How to catch burglars by remote control

Technology of business

“I saw a man on the screen in my living room and that’s when I called 911.”

Lawyer Mia Nguyen was sitting in her office glued to the live video feed she’d set up at home to watch her dogs.

Alerted by her Manything app that something was moving in the house, she had logged on to have a look. Her dogs had been barking at something in the back garden for about 15 minutes – unusual behaviour.

“I decided to keep the website pulled up on my work computer,” she says. “I was getting more and more suspicious as I heard loud thumping noises and stuff – it turned out that was the burglar trying to open our windows – but I thought it might possibly be a maintenance man.”

When she saw the unknown figure on her screen she realised she needed to call the police.

“The man spent about 10 minutes looking through my house, and I watched him the whole time [I was] on the phone with 911,” she says.

“Finally, he noticed the camera was recording him and he left my house, and the police caught him as he was exiting the back yard.”

To catch a thief

Being burgled is a horrible experience. It’s not just losing your laptop and electronics, it’s the feeling that someone’s been in your home, rummaging around in your knicker drawer, and removing items of sentimental value that no insurance policy in the world will be able to replace.

Professional-grade home security systems can come with a hefty price tag, so cheaper systems are welcome.

The Manything system lets you use your old iPhone, iPod touch or iPad as a motion-triggered webcam that can be remotely activated by an app.

The free version allows limited recording with one device, whereas a variety of paid-for options let you increase the number of connected devices and the amount of video you can store in the cloud to view later. It also integrates with If This Then That (IFTTT), a service that triggers an email or text alert when a specified event occurs.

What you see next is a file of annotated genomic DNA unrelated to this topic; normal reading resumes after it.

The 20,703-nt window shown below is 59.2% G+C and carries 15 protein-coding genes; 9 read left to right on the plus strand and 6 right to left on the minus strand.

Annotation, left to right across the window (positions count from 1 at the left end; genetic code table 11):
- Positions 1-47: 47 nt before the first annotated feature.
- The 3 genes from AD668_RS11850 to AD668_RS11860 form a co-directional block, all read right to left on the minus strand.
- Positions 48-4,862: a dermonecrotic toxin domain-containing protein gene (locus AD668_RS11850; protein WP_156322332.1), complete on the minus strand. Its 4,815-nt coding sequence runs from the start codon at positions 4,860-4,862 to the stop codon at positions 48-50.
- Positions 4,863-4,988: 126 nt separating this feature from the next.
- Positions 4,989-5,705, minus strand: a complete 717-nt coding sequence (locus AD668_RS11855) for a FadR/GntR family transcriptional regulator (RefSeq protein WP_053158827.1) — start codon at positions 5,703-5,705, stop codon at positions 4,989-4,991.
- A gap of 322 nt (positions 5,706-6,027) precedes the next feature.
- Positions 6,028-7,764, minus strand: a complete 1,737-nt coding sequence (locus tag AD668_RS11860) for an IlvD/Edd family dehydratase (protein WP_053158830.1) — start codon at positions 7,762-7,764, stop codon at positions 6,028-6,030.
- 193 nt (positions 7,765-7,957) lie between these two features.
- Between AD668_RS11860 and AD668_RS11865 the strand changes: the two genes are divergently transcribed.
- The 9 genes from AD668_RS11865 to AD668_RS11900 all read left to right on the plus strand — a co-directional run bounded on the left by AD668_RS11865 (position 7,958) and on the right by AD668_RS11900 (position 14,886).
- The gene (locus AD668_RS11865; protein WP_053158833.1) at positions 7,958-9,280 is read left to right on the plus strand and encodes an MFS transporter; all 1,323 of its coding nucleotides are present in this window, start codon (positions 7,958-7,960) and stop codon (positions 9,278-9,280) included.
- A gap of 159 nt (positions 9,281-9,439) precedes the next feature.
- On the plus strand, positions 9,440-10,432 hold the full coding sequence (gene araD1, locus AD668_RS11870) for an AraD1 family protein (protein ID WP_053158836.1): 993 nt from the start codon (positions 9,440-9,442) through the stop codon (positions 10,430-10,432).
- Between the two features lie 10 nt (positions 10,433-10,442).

When I tested the device I didn’t catch a burglar, but I did discover that a mystery cat was making use of the cat flap and having a good old nose around my front room.

Manything co-founder James West says Ms Nguyen’s intruder is not the only burglar the system has caught on camera. The app has over 200,000 users worldwide and stores 10 years of video per day, he says. An Android version of the app is on the way.

“We’re charging for two reasons: It’s really expensive to build and maintain a video monitoring service like ours so we need to find a way to pay for it.

“[And] people are rightly worried that some products make money by selling their data to advertisers – we will never do that. Our business model is to make money by charging for the service, though we will always have a free option that allows people to try before they buy.”

Lights, camera, action

There are other apps available that will turn your smartphone into a webcam with less functionality than Manything provides.

But if you don’t happen to have a spare device kicking around at home, there are other options, like the new Withings Home monitor, or the Belkin WeMo system.

WeMo allows you to control a series of connected devices, such as alarm sensors, LED light bulbs, and switches, using your mobile phone.

“Cameras, and in this case IP NetCam video cameras, are a relatively simple but hugely versatile product, and a very common entry point for consumers to the connected home space,” says Peter Taylor, WeMo’s director of product management.